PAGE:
CDC—Health Information for International Travel (current online edition)Areas with malaria: Rare cases.
- Drug resistance3 : Chloroquine.
- Malaria species: P. falciparum 93%, P. vivax 5%, P. malariae and P. ovale 2%.
- Recommended chemoprophylaxis: None (practice mosquito avoidance).
3 Refers to P. falciparum malaria unless otherwise noted.
4 Primaquine and tafenoquine can cause hemolytic anemia in people with G6PD deficiency. Patients must be screened for G6PD deficiency before starting primaquine or tafenoquine. See Tafenoquine Approved for Malaria Prophylaxis and Treatment for more information.
See also: Library article for Travelers' Diarrhea
Moderate risk exists throughout the country, including in deluxe accommodations. Food and beverage precautions may reduce the likelihood of illness.
Travelers should carry loperamide for self-treatment of diarrhea and, if risk is moderate to high, an antibiotic to add if diarrhea is severe. Consult a knowledgeable health care provider regarding which antibiotic is appropriate for you and most effective for your destination.
Insect- and Arthropod-Borne Diseases
Other Disease and Health Risks
The material below includes information from the U.S. Department of State (DOS), U.K. Foreign & Commonwealth Office (FCO), Global Affairs Canada (GAC), and Australia's Department of Foreign Affairs and Trade (DFAT), as well as from additional open-source material. Standard safety precautions that apply to all international travel can be found in the Library article Safety and Security.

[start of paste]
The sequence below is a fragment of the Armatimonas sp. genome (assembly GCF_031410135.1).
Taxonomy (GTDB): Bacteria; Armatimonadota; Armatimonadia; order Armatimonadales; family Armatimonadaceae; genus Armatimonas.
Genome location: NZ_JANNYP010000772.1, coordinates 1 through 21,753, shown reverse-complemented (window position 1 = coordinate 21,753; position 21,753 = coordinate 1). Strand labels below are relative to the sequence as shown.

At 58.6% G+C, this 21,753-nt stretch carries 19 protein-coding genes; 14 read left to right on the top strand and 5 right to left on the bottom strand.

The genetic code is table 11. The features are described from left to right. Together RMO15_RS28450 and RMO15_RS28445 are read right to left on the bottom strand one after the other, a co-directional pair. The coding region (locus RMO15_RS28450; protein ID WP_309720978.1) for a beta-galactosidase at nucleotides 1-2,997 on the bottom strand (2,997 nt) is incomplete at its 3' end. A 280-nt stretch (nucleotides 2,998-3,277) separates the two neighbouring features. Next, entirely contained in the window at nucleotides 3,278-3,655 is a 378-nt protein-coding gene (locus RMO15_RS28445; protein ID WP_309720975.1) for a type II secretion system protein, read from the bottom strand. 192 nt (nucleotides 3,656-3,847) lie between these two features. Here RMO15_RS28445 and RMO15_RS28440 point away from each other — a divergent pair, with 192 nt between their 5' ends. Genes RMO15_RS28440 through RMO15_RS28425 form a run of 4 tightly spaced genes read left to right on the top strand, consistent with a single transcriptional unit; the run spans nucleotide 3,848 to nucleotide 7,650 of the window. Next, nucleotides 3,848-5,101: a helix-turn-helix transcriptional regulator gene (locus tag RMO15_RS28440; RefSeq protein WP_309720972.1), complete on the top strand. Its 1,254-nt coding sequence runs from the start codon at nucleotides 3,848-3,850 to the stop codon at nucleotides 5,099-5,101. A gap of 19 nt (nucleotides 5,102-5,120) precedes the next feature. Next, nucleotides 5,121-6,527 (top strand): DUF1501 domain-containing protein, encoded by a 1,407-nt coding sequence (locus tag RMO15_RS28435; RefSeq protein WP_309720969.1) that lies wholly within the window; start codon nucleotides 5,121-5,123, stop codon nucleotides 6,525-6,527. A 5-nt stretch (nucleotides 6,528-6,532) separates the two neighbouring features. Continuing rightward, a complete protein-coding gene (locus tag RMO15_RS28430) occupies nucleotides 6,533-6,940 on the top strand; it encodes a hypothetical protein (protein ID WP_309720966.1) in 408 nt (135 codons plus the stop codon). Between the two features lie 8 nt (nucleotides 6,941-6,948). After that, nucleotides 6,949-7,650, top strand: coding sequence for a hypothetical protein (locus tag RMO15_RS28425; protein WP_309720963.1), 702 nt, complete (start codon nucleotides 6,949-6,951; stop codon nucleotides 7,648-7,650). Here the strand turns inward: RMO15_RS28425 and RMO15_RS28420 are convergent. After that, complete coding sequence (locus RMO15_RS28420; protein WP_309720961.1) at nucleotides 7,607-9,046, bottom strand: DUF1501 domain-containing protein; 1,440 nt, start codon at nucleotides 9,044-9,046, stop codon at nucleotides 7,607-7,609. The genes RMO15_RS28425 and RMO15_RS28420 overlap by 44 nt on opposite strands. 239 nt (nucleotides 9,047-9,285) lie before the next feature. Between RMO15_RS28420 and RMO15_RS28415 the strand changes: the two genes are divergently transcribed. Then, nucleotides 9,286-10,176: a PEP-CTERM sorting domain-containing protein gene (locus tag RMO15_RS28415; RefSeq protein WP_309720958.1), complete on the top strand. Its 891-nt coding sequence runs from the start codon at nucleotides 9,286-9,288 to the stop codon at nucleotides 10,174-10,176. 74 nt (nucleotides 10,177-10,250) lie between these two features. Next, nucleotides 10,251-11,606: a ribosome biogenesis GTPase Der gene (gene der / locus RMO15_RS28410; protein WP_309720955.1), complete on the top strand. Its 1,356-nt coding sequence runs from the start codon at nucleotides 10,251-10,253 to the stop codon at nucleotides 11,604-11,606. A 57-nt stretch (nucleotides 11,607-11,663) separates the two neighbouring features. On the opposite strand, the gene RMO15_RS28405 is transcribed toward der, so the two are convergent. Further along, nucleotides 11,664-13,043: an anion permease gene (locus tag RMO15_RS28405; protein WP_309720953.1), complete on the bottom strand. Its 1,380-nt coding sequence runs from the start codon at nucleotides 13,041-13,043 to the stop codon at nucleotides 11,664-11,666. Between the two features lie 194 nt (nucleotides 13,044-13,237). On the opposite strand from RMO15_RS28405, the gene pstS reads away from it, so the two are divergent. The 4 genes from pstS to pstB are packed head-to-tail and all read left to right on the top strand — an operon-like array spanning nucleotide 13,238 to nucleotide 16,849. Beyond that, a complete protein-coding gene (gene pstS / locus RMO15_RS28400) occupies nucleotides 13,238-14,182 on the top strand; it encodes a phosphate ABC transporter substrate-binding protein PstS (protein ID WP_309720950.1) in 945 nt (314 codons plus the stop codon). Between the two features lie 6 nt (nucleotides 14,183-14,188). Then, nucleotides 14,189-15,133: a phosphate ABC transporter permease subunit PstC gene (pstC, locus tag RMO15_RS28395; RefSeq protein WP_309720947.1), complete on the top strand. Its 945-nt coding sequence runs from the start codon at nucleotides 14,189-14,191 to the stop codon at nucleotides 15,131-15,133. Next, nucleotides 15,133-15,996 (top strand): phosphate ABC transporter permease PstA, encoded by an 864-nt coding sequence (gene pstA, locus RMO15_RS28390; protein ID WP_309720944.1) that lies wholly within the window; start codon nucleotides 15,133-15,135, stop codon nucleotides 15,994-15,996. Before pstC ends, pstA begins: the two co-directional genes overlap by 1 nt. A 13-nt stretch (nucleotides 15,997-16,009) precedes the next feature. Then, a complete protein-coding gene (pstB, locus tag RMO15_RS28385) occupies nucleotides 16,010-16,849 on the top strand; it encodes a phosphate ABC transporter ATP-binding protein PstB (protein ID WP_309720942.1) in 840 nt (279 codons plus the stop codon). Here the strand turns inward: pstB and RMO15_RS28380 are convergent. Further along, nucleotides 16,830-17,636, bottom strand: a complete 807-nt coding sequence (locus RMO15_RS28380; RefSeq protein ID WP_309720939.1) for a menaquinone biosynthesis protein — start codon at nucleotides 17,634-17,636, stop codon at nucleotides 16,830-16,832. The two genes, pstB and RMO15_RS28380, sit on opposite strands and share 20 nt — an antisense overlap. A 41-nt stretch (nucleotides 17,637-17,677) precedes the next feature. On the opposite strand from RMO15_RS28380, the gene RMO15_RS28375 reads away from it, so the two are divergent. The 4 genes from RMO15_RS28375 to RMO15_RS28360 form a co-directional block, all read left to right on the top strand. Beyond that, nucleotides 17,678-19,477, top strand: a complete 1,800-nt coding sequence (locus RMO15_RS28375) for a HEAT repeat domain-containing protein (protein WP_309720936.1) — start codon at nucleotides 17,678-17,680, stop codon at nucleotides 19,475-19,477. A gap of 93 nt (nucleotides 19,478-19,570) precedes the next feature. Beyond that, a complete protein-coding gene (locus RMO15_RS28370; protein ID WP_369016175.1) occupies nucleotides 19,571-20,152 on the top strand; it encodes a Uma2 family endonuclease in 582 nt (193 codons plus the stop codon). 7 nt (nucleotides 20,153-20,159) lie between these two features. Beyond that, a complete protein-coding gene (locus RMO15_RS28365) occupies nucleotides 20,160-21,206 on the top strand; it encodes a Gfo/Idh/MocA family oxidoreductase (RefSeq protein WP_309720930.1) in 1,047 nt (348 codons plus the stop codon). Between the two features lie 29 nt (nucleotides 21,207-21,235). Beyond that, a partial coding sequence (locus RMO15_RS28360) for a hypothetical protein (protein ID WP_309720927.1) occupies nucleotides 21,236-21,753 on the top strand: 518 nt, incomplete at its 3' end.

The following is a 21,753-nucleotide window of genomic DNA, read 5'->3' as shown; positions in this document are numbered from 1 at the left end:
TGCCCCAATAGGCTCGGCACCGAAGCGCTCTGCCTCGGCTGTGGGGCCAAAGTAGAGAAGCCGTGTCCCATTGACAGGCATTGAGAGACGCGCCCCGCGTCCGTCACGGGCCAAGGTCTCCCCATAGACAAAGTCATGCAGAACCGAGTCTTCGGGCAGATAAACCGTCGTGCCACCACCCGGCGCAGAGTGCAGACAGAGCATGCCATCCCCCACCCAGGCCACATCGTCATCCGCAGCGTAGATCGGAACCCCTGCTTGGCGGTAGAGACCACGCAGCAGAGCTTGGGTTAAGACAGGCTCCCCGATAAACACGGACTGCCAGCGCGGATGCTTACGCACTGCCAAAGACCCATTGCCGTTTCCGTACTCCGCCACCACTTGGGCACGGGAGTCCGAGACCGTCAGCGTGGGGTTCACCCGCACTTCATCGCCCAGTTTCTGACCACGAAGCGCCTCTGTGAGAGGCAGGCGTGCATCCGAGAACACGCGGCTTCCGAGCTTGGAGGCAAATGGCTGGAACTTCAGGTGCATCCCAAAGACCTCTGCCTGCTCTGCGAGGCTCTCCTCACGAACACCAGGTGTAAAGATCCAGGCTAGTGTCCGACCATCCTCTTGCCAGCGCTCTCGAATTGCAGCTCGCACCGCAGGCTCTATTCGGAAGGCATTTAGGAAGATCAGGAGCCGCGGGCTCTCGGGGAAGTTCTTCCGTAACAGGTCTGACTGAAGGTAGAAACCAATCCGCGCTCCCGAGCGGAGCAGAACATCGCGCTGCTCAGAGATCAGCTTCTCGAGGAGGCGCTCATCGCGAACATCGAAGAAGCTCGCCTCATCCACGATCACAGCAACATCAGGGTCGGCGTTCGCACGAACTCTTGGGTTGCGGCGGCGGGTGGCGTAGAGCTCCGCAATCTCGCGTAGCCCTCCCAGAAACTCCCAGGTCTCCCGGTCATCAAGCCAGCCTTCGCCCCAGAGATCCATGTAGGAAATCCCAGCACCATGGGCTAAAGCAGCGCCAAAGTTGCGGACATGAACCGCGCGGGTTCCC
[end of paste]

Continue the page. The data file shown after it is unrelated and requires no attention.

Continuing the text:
No intrinsic risk of attack by terrorist groups exists, but unforeseen attacks are possible.
Negligible risk of violent crime exists throughout the country.
Moderate risk of petty crime exists throughout the country.
Protests and demonstrations may infrequently occur and have the potential to turn violent without warning.
National incidence data on traffic-related injury or death are not available.
Traffic flows on the right-hand side of the road. Travelers (including drivers and pedestrians) accustomed to traffic moving on the opposite side should be vigilant when navigating traffic.
The cyclone season is from November through May. Floods, mudslides, and landslides may occur.
Selected Embassies or Consulates in Mayotte, a Department of France
- United States: The U.S. does not have an embassy or consulate in Mayotte.
- Canada: Canada does not have an embassy or consulate in Mayotte.
- United Kingdom: U.K. does not have an embassy or consulate in Mayotte.
- Australia: Australia does not have an embassy or consulate in Mayotte.
Mayotte's Embassies or Consulates in Selected Countries
- In the U.S.: Mayotte does not have an embassy or consulate in the U.S.
- In Canada: Mayotte does not have an embassy or consulate in Canada.
- In the U.K.: Mayotte does not have an embassy or consulate in the U.K.
- In Australia: Mayotte does not have an embassy or consulate in Australia.
HIV testing is not required to obtain a tourist, work, or residence visa.